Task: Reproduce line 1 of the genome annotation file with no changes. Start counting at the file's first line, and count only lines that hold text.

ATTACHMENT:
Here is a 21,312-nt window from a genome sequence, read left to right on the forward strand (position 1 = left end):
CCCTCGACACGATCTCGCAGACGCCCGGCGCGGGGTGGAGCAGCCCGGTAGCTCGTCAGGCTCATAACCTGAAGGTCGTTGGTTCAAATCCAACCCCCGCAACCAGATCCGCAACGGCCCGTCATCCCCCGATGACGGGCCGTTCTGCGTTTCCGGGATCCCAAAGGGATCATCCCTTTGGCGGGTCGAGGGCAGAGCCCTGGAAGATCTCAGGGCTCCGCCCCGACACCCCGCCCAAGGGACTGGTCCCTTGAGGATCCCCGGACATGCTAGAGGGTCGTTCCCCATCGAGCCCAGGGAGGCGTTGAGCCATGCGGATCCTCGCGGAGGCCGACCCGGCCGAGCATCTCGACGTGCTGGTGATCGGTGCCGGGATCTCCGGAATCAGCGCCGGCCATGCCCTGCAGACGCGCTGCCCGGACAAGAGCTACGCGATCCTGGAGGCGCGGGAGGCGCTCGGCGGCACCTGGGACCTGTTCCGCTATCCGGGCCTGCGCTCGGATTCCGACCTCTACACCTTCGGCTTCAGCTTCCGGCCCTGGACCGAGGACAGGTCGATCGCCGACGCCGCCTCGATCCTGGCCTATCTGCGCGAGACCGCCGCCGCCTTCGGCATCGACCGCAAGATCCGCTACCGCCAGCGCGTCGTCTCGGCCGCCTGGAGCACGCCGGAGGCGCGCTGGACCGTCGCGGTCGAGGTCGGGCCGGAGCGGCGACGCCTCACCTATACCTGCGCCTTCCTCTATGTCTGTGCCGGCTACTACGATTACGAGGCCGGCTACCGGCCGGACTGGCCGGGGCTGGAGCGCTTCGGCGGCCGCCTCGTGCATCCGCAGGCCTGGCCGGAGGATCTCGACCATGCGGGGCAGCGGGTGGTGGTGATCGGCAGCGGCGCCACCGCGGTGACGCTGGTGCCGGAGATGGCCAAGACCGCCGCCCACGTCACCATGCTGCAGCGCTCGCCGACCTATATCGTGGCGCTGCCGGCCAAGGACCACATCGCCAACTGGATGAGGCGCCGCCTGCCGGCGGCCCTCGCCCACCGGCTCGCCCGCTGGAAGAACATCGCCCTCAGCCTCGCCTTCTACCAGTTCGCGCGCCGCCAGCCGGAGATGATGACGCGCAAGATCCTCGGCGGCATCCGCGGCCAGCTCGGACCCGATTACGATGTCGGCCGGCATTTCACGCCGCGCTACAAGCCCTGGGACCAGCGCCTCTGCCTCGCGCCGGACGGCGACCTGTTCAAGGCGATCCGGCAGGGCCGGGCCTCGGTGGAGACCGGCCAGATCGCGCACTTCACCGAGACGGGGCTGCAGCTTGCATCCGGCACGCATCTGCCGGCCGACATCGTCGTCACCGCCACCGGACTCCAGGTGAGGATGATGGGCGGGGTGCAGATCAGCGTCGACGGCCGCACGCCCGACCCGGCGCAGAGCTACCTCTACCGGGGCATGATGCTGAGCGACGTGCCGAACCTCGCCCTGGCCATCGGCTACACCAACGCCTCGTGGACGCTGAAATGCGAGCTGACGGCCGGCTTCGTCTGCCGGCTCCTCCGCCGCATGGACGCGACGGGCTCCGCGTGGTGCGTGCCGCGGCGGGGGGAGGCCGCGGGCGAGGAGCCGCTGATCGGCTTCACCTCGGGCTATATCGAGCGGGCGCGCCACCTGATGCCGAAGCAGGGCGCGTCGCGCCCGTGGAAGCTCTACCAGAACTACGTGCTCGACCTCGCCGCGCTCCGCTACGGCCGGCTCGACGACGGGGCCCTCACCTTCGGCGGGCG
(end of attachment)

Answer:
Here is a 21,312-nt window from a genome sequence, read left to right on the forward strand (position 1 = left end):